In the mid-70’s, the Life Boat structure was moved once again, down Main street, up the hill and over to McDonough road. This is where Gene began a 30-year transformation in clearing the property, building the gardens and reconstructing the house.
The original catwalk where life-saving crews surveyed the harbor has been reinforced and below it, clear glass arched windows now fill the giant door where wooden longboats once exited into Lake Michigan. The two-story building remained next to the new boathouse for many years but now rests cross-lots from the library, Beaver Island Lodge Motel and Laurain Lodge; both ideal accommodations near the water on the Northern shore of the island.
Within walking distance of the ferry landing downtown, the garden remains a near secret. It is usually only discovered by wandering tourists attracted by a historical machinery display across from the library and then enticed by Gene’s attractive paths.
Now a private home and bordered on three sides by forest or fence, the timid stroller may not venture onto the grounds. More adventurous wayfarers and travelers that interpret the path as an invitation will enter and be drawn onward to ongoing paths meandering through Gene’s domain and front yard. However, even as one realizes they are now in someone’s yard; Gene’s collection of old island street signs and decorations make the location look so much like a public park that one is continually led into the inner sanctum of tranquility, peace and magic that sums up Gene’s vision.
At this point, a charming, white haired and casually clad gentleman may appear to greet such travelers. If they are lucky, Gene may have time to chat with them about the gardens and the home’s history. Gene is most often found with shovel or tools in hand, constructing a new bed, installing trellises or simply maintaining one of the 28 or so gigantic beds.
Once described in a magazine story about the Life Boat structure, simply as "a man from Michigan" Gene is to be applauded for his part in preserving this valuable piece of United States Coast Guard and Life-Saving Service and maritime history, creating such a beautiful landscape, and for magnanimously offering it for occasional public view. If not for Gene’s efforts, this building may well have gone the way of so many other precious pieces of lighthouse history; abandoned, neglected or destroyed.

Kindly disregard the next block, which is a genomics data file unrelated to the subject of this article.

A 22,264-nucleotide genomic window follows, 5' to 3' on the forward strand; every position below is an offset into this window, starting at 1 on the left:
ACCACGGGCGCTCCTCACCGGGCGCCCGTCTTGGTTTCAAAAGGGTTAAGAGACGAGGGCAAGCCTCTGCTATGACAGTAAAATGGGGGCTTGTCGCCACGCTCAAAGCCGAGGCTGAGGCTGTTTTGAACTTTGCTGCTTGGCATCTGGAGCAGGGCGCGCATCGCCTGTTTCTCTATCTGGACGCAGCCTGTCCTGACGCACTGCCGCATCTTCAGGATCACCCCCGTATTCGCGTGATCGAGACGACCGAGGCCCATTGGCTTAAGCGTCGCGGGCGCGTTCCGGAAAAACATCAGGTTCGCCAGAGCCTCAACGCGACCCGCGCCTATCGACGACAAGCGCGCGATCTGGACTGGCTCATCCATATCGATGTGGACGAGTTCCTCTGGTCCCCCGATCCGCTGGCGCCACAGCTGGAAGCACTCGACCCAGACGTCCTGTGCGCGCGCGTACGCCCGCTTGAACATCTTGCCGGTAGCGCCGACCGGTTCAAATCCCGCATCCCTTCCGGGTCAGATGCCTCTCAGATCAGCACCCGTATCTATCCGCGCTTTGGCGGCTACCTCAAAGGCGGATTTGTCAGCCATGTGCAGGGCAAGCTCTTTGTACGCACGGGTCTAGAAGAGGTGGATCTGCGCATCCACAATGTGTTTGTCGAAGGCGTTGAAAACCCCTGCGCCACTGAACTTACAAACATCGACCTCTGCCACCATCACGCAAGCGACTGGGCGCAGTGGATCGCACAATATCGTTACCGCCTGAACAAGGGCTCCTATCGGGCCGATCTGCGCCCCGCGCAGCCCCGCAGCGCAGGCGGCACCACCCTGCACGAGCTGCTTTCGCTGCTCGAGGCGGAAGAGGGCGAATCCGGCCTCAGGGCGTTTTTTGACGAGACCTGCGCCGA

Gene may not be able to recite the entire history of the long line of lighthouse keepers and life-saving activities that occurred on this island’s shores but his lovely home and it’s magic gardens present a rare opportunity and delightful embarking point to begin such a journey delving into the Beaver Island past and present.
For more information about the history of Beaver Island’s lighthouses, contact the Beaver Island Chamber of Commerce, and the Beaver Island Historical Society. These contacts can lead to more information about the island’s rich history also held and preserved at the island’s Marine Museum and Print Shop Museum. Information about the island and the many other historical and recreational sites is also available at www.beaverisland.org.
This story appeared in the
June 2009 edition of Lighthouse Digest Magazine. The print edition contains more stories than our internet edition, and each story generally contains more photographs - often many more - in the print edition. For subscription information about the print edition, click here.